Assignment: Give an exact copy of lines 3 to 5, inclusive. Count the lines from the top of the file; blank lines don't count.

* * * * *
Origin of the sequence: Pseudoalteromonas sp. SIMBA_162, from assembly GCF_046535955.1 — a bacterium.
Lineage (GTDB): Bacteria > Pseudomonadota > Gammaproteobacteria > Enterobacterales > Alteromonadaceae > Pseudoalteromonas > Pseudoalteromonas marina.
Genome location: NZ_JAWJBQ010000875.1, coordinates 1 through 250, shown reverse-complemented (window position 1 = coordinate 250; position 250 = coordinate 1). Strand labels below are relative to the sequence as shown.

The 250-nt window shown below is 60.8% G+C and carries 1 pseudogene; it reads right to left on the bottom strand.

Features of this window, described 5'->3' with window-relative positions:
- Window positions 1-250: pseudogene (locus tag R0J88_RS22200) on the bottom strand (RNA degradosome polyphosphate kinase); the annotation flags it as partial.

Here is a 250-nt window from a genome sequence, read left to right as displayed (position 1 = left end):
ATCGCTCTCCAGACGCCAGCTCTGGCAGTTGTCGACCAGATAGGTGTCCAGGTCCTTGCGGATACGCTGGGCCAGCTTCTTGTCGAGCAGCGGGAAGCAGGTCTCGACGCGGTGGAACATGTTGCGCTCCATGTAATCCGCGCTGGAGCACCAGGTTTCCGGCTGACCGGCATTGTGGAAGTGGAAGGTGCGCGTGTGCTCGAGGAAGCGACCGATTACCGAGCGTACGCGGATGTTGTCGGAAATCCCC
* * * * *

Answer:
Genome location: NZ_JAWJBQ010000875.1, coordinates 1 through 250, shown reverse-complemented (window position 1 = coordinate 250; position 250 = coordinate 1). Strand labels below are relative to the sequence as shown.

The 250-nt window shown below is 60.8% G+C and carries 1 pseudogene; it reads right to left on the bottom strand.

Features of this window, described 5'->3' with window-relative positions: